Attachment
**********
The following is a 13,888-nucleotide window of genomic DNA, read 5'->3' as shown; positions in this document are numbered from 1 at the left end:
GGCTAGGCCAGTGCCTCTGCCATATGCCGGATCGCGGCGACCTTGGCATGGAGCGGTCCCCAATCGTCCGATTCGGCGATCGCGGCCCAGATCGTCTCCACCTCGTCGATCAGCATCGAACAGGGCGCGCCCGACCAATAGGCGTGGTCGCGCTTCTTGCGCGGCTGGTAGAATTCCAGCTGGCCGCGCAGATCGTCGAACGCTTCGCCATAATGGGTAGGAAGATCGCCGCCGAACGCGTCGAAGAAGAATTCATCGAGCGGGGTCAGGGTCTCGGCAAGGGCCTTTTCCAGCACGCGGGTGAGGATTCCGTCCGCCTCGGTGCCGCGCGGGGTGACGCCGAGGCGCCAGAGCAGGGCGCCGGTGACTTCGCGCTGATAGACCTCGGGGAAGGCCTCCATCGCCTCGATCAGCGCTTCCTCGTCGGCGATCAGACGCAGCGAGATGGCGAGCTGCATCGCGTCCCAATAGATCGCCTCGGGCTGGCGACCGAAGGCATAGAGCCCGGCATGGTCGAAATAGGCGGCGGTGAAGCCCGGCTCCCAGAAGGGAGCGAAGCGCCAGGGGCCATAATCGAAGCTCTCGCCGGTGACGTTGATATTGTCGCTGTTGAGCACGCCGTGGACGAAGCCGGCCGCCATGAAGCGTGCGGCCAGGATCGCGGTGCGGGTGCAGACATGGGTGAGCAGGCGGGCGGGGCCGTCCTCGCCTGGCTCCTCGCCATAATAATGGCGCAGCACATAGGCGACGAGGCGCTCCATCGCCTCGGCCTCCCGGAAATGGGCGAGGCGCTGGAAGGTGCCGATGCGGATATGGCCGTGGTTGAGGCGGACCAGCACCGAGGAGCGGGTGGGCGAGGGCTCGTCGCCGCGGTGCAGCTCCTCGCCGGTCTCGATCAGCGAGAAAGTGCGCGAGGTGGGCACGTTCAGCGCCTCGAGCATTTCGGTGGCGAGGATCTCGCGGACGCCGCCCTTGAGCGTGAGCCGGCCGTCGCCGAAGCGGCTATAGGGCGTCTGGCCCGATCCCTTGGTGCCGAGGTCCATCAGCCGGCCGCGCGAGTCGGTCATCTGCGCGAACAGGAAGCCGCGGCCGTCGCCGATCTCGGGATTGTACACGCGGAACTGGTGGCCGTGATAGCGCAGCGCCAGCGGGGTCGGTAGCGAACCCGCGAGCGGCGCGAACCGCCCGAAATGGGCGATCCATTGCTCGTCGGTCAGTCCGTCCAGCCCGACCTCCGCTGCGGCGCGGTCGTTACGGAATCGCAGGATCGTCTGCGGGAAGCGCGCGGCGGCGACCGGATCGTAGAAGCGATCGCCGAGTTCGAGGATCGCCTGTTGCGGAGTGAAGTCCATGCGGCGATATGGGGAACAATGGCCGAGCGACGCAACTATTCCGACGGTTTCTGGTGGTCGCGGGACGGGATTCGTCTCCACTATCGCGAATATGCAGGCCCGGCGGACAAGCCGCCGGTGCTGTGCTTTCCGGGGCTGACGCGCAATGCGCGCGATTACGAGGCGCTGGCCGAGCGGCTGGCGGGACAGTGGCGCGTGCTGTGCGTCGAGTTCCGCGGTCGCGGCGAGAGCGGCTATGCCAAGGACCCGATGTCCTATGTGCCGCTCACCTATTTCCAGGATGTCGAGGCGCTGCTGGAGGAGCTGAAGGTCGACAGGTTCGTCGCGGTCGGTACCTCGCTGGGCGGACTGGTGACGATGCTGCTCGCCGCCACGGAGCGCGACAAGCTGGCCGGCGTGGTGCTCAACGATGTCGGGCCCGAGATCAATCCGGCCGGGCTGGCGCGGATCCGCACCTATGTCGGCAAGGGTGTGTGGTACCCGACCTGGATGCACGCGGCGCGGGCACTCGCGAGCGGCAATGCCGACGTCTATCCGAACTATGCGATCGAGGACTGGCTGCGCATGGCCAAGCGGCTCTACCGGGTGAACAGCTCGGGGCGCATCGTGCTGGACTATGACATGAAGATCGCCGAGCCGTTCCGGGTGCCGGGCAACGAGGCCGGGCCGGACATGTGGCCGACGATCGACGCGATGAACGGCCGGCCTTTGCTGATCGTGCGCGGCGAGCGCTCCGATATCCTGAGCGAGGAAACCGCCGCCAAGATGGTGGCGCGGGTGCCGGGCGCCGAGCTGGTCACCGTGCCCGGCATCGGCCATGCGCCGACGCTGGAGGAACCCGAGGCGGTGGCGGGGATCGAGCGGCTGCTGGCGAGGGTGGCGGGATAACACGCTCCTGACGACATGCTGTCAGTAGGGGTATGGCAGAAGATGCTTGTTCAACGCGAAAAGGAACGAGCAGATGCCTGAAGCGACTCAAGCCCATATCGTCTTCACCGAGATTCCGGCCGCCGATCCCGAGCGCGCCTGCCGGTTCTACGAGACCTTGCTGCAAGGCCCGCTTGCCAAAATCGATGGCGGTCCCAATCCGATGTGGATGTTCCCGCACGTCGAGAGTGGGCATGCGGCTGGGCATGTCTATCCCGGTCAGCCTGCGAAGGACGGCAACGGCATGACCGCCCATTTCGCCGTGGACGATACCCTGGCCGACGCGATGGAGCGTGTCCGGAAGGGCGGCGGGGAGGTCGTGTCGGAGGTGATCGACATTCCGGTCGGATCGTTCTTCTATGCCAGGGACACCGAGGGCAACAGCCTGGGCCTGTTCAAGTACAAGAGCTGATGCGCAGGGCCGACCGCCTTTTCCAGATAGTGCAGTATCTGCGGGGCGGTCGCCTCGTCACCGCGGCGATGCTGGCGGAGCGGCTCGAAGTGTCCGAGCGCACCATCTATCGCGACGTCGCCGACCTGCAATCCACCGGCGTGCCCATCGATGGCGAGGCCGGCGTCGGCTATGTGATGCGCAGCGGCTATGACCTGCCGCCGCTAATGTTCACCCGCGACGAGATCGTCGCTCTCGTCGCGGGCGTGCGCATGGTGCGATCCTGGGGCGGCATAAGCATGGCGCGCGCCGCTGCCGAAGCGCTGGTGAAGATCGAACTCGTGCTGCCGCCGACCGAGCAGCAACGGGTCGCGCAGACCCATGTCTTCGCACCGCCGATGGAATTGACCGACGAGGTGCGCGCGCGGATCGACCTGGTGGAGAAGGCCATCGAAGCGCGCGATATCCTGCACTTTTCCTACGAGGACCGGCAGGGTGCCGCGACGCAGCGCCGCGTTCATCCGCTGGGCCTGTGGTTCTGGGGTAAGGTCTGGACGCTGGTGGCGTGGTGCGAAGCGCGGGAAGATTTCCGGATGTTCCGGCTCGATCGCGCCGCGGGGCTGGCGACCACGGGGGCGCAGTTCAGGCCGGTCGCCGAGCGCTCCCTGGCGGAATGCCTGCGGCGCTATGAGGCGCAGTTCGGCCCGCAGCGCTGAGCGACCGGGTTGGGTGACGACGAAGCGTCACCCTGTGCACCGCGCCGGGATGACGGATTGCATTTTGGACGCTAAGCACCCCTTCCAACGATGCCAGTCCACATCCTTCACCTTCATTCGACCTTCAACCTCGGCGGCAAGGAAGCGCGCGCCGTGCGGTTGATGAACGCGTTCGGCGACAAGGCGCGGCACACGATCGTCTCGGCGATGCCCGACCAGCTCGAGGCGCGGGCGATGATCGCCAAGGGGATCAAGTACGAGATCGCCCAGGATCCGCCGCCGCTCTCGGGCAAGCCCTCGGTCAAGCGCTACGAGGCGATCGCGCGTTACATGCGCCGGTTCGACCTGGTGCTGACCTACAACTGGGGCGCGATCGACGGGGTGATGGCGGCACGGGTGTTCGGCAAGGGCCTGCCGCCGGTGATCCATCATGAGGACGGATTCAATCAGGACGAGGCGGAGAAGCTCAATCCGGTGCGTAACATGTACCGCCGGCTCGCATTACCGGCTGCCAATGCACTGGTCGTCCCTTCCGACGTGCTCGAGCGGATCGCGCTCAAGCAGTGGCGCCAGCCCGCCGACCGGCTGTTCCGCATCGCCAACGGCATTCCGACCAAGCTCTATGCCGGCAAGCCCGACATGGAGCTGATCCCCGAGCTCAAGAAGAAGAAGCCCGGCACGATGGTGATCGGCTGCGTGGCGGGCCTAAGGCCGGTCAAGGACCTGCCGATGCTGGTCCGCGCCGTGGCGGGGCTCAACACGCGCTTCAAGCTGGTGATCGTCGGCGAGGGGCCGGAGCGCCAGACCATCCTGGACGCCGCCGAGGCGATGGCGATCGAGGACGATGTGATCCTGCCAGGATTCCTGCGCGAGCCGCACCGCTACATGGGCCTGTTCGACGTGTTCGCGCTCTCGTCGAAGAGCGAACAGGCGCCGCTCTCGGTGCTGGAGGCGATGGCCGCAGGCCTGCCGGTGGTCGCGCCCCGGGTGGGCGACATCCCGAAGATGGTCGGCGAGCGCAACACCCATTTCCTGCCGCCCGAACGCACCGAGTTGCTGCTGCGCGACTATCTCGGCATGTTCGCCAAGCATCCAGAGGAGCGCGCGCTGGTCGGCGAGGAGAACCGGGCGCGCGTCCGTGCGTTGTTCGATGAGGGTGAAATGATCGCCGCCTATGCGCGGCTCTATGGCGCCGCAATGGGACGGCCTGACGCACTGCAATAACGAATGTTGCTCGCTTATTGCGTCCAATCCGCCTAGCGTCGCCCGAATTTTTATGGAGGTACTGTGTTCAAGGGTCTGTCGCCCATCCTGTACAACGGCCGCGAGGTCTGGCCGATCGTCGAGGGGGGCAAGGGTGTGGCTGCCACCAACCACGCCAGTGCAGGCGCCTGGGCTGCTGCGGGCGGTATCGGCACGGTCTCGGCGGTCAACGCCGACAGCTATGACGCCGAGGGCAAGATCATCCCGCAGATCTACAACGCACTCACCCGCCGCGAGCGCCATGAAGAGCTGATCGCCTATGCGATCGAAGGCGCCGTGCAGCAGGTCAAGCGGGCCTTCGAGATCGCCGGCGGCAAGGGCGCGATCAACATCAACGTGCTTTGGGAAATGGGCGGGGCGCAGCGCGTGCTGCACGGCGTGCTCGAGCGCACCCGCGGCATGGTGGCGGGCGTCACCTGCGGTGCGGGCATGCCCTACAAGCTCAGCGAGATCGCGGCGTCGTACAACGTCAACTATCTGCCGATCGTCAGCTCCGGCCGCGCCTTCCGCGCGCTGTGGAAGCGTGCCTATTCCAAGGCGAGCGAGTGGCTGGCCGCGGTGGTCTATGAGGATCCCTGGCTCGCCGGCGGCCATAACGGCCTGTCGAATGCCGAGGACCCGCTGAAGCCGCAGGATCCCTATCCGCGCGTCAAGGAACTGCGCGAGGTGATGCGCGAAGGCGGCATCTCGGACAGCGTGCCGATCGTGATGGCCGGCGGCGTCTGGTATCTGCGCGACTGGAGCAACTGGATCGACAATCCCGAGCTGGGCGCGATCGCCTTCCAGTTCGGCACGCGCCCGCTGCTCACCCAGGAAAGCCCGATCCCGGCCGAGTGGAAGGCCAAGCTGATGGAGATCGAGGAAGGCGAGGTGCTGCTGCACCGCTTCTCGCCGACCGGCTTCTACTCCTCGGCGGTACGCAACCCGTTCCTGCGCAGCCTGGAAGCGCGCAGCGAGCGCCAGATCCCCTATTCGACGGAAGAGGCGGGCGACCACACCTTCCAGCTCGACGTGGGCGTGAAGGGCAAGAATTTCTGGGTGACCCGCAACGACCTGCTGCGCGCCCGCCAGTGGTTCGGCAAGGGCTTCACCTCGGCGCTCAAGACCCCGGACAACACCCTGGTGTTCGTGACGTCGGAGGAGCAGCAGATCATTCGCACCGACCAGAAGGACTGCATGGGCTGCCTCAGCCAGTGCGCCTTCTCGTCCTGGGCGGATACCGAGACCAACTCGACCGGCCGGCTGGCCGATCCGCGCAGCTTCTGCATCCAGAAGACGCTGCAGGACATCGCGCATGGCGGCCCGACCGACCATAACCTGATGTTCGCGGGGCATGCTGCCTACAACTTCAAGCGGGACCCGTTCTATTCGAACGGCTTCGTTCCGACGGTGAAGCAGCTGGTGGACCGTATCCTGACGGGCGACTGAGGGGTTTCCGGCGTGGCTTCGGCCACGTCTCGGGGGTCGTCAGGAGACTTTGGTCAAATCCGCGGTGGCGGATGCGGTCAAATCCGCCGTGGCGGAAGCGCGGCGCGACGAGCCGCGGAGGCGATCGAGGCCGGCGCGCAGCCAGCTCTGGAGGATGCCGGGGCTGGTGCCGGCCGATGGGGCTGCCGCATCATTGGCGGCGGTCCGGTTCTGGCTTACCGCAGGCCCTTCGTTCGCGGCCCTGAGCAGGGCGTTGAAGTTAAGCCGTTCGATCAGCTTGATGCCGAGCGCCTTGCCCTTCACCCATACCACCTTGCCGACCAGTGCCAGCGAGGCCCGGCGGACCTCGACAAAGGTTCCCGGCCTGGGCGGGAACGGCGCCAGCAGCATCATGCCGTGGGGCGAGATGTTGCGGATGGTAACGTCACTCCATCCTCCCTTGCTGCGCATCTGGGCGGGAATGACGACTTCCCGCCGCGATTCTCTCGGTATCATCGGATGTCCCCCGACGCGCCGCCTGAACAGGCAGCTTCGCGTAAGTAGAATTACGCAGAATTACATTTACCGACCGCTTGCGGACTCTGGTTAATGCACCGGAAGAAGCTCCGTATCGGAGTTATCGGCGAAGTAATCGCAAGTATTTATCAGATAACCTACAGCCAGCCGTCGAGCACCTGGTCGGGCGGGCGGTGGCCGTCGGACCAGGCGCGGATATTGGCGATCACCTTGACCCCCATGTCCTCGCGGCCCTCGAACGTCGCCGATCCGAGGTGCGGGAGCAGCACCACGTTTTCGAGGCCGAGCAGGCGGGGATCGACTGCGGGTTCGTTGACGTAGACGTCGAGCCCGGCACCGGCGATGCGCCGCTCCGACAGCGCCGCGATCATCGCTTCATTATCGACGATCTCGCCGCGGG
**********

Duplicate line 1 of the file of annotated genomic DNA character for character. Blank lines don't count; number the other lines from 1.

The following is a 13,888-nucleotide window of genomic DNA, read 5'->3' as shown; positions in this document are numbered from 1 at the left end: